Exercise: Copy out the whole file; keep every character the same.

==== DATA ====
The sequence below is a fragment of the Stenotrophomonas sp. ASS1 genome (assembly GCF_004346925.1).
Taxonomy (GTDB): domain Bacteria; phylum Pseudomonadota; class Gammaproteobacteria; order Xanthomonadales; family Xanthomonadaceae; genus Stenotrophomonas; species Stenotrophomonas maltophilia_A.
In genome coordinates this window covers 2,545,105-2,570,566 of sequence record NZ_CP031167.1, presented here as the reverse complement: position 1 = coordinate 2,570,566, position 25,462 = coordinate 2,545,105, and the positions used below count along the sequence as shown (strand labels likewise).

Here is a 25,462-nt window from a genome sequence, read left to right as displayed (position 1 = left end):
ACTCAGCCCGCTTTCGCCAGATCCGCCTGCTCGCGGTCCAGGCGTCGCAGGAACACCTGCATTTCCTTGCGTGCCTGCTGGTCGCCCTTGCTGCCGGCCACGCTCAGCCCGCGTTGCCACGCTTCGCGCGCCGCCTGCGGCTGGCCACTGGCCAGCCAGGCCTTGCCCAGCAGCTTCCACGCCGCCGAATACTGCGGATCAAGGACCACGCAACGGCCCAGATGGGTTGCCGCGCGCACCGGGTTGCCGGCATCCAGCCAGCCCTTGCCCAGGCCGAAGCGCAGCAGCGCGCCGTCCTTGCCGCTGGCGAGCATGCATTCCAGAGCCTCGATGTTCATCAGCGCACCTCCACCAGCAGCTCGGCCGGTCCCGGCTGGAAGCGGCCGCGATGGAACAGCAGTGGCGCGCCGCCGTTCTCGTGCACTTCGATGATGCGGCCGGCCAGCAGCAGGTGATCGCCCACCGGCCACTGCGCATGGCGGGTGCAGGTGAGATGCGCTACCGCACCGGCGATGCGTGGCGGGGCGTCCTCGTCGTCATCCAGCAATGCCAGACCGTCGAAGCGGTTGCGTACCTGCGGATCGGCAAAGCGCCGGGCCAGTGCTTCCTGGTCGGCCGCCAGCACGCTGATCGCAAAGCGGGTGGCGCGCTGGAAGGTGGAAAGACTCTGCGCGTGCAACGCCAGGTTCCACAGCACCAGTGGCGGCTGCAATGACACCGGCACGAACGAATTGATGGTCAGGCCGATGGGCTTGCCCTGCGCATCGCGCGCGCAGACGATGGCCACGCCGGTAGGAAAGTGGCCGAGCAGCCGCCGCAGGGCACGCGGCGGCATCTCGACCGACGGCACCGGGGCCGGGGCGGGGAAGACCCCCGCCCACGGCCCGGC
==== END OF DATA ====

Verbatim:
The sequence below is a fragment of the Stenotrophomonas sp. ASS1 genome (assembly GCF_004346925.1).
Taxonomy (GTDB): domain Bacteria; phylum Pseudomonadota; class Gammaproteobacteria; order Xanthomonadales; family Xanthomonadaceae; genus Stenotrophomonas; species Stenotrophomonas maltophilia_A.
In genome coordinates this window covers 2,545,105-2,570,566 of sequence record NZ_CP031167.1, presented here as the reverse complement: position 1 = coordinate 2,570,566, position 25,462 = coordinate 2,545,105, and the positions used below count along the sequence as shown (strand labels likewise).

Here is a 25,462-nt window from a genome sequence, read left to right as displayed (position 1 = left end):
ACTCAGCCCGCTTTCGCCAGATCCGCCTGCTCGCGGTCCAGGCGTCGCAGGAACACCTGCATTTCCTTGCGTGCCTGCTGGTCGCCCTTGCTGCCGGCCACGCTCAGCCCGCGTTGCCACGCTTCGCGCGCCGCCTGCGGCTGGCCACTGGCCAGCCAGGCCTTGCCCAGCAGCTTCCACGCCGCCGAATACTGCGGATCAAGGACCACGCAACGGCCCAGATGGGTTGCCGCGCGCACCGGGTTGCCGGCATCCAGCCAGCCCTTGCCCAGGCCGAAGCGCAGCAGCGCGCCGTCCTTGCCGCTGGCGAGCATGCATTCCAGAGCCTCGATGTTCATCAGCGCACCTCCACCAGCAGCTCGGCCGGTCCCGGCTGGAAGCGGCCGCGATGGAACAGCAGTGGCGCGCCGCCGTTCTCGTGCACTTCGATGATGCGGCCGGCCAGCAGCAGGTGATCGCCCACCGGCCACTGCGCATGGCGGGTGCAGGTGAGATGCGCTACCGCACCGGCGATGCGTGGCGGGGCGTCCTCGTCGTCATCCAGCAATGCCAGACCGTCGAAGCGGTTGCGTACCTGCGGATCGGCAAAGCGCCGGGCCAGTGCTTCCTGGTCGGCCGCCAGCACGCTGATCGCAAAGCGGGTGGCGCGCTGGAAGGTGGAAAGACTCTGCGCGTGCAACGCCAGGTTCCACAGCACCAGTGGCGGCTGCAATGACACCGGCACGAACGAATTGATGGTCAGGCCGATGGGCTTGCCCTGCGCATCGCGCGCGCAGACGATGGCCACGCCGGTAGGAAAGTGGCCGAGCAGCCGCCGCAGGGCACGCGGCGGCATCTCGACCGACGGCACCGGGGCCGGGGCGGGGAAGACCCCCGCCCACGGCCCGGC